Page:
Characterizing the surge behaviour and associated ice-dammed lake evolution of the Kyagar Glacier in the Karakoram
Glacier surges are prevalent in the Karakoram and occasionally threaten local residents by inundating land and initiating mass movement events. The Kyagar Glacier is well known for its surge history, and in particular its frequent blocking of the downstream valley, leading to a series of high-magnitude glacial lake outburst floods (GLOFs). Although the surge dynamics of the Kyagar Glacier have been broadly described in the literature, there remains an extensive archive of remote sensing observations that have great potential for revealing specific surge characteristics and their relationship with historic lake outburst floods. In this study, we propose a new perspective on quantifying the surging process using successive digital elevation models (DEMs), which could be applied to other sites where glacier surges are known to occur. Advanced Spaceborne Thermal Emission and Reflection Radiometer DEMs, High Mountain Asia 8-meter DEMs, and the Shuttle Radar Topography Mission DEM were used to characterize surface elevation changes throughout the period from 2000 to 2021. We also used Landsat time series imagery to quantify glacier surface velocities and associated lake changes over the course of two surge events between 1989 and 2021. Using these datasets, we reconstruct the surging process of the Kyagar Glacier in unprecedented detail and find a clear signal of surface uplift over the lower glacier tongue, along with uniformly increasing velocities, associated with the period of surge initiation. Seasonal variations in surface flow are still evident throughout the surge phase, indicating the presence of water at the glacier bed. Surge activity of the Kyagar Glacier is strongly related to the development and drainage of the terminal ice-dammed lake, which itself is controlled by the drainage system beneath the glacier terminus.
A glacier surge is defined as a quasiperiodic oscillating glacial motion switching between rapid and slow flow, periods that are known as the active and quiescent phase respectively (Benn and Evans, 2010; Jiskoot, 2011). Surge-type glaciers account for less than 1 % of mountain glaciers, but they are important for studying ice flow instabilities and advancing knowledge of glacier processes and how they respond to a capricious climate (Benn, 2021; Clarke, 1987; Sevestre and Benn, 2015; Truffer et al., 2021). Surging glaciers are usually clustered and are found within areas where inputs and outputs of enthalpy cannot keep balance (Benn et al., 2019). In this context, enthalpy refers to thermal energy and water gained at the glacier bed resulting from friction and geothermal heat. Sometimes, climate conditions, and topographic and geologic features can intensify such imbalances, and the Karakoram is one such zone (Guillet et al., 2022; Sevestre and Benn, 2015). In contrast to most glacierized regions, the Karakoram has experienced balanced to slightly positive ice mass change in recent decades (Hewitt, 2005; Gardelle et al., 2013; Farinotti et al., 2020; Hugonnet et al., 2021), and surge activity has been common (Copland et al., 2011; Bhambri et al., 2017; Paul, 2020).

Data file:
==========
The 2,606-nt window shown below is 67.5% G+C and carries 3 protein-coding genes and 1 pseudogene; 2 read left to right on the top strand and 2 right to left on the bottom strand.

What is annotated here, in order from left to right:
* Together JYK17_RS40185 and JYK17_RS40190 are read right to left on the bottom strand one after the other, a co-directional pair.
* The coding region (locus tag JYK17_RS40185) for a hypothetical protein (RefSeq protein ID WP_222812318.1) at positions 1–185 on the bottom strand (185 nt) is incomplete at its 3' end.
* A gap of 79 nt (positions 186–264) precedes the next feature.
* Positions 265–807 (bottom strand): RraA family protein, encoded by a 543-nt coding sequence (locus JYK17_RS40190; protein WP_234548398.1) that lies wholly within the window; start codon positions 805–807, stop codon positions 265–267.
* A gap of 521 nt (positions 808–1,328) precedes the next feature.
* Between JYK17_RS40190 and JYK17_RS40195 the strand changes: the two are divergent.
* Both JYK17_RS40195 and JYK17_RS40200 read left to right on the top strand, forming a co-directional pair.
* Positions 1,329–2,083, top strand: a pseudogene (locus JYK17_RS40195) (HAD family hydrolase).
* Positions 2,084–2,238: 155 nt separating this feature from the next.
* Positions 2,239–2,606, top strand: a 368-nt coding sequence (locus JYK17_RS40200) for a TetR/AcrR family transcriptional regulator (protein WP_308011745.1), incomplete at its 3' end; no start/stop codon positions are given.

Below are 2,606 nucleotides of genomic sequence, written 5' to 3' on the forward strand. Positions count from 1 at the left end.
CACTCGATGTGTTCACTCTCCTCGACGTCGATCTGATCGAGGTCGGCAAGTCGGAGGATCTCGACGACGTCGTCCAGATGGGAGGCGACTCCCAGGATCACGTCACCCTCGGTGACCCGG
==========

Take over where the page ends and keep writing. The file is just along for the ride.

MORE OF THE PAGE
Glacier surges and related glacial lake outburst floods (GLOFs) occasionally cause catastrophic damage to local residents and infrastructure in high mountain regions of Asia (Hewitt and Liu, 2010; Bhambri et al., 2019; Ding et al., 2018; Bazai et al., 2021). Most recently (2018–2019) the Shispare Glacier in the central Karakoram surged, forming an ice-dammed lake (Rashid et al., 2020). The lake partially drained in June 2019 and then again in May 2020, affecting the Karakoram Highway and the neighbouring village of Hasanabad (Bhambri et al., 2020). Similarly, the surge of Kelayayilake Glacier in the Pamir, which occurred in the spring of 2015, destroyed dozens of herders' huts and inundated valuable grazing meadows (Shangguan et al., 2016). A better understanding of surge dynamics, how they evolve, and their relationship with GLOFs would therefore be highly informative for local stakeholders.
Although it is one among hundreds of surge-type glaciers in the Karakoram, Kyagar Glacier has attracted much attention in the literature (Haemmig et al., 2014; Round et al., 2017; Zhang et al., 2020). It is well known for blocking the Shaksgam Valley and thus damming the river, which results in the formation of a large ice-dammed lake. It has been a threat over the past 2 centuries to more than one million people living in the Yarkant River basin (Yin et al., 2019). GLOFs caused by the Kyagar Glacier have been recorded by two gauging stations, at Kuluklangan and Kaqun, since the 1960s (Zhang, 1992; Haemmig et al., 2014). Attempts to provide an early warning system to alert local communities of an imminent flood have had limited success. Although the early warning station was submerged due to the rapid impoundment of the glacial lake in June 2015, the system did warn downstream communities and decision-makers about the coming GLOF (Haemmig et al., 2014; Round et al., 2017).